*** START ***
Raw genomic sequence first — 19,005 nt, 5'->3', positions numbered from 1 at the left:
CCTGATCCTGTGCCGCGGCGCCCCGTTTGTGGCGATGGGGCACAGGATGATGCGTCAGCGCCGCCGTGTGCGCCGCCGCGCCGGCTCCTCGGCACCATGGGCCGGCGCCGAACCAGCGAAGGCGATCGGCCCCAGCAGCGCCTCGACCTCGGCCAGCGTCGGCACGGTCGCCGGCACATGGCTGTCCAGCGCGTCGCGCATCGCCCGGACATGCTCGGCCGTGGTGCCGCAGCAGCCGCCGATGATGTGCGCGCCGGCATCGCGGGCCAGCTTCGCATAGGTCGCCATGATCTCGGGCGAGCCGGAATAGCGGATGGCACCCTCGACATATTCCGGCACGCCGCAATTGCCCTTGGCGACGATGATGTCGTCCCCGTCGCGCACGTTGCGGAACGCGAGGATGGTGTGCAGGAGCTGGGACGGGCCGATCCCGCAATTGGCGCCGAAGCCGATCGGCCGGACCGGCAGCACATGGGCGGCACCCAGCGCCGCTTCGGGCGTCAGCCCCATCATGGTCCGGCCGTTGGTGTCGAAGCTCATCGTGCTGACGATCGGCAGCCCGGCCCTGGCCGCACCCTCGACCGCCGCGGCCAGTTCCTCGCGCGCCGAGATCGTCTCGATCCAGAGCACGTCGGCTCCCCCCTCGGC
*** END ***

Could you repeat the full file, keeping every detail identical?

Raw genomic sequence first — 19,005 nt, 5'->3', positions numbered from 1 at the left:
CCTGATCCTGTGCCGCGGCGCCCCGTTTGTGGCGATGGGGCACAGGATGATGCGTCAGCGCCGCCGTGTGCGCCGCCGCGCCGGCTCCTCGGCACCATGGGCCGGCGCCGAACCAGCGAAGGCGATCGGCCCCAGCAGCGCCTCGACCTCGGCCAGCGTCGGCACGGTCGCCGGCACATGGCTGTCCAGCGCGTCGCGCATCGCCCGGACATGCTCGGCCGTGGTGCCGCAGCAGCCGCCGATGATGTGCGCGCCGGCATCGCGGGCCAGCTTCGCATAGGTCGCCATGATCTCGGGCGAGCCGGAATAGCGGATGGCACCCTCGACATATTCCGGCACGCCGCAATTGCCCTTGGCGACGATGATGTCGTCCCCGTCGCGCACGTTGCGGAACGCGAGGATGGTGTGCAGGAGCTGGGACGGGCCGATCCCGCAATTGGCGCCGAAGCCGATCGGCCGGACCGGCAGCACATGGGCGGCACCCAGCGCCGCTTCGGGCGTCAGCCCCATCATGGTCCGGCCGTTGGTGTCGAAGCTCATCGTGCTGACGATCGGCAGCCCGGCCCTGGCCGCACCCTCGACCGCCGCGGCCAGTTCCTCGCGCGCCGAGATCGTCTCGATCCAGAGCACGTCGGCTCCCCCCTCGGC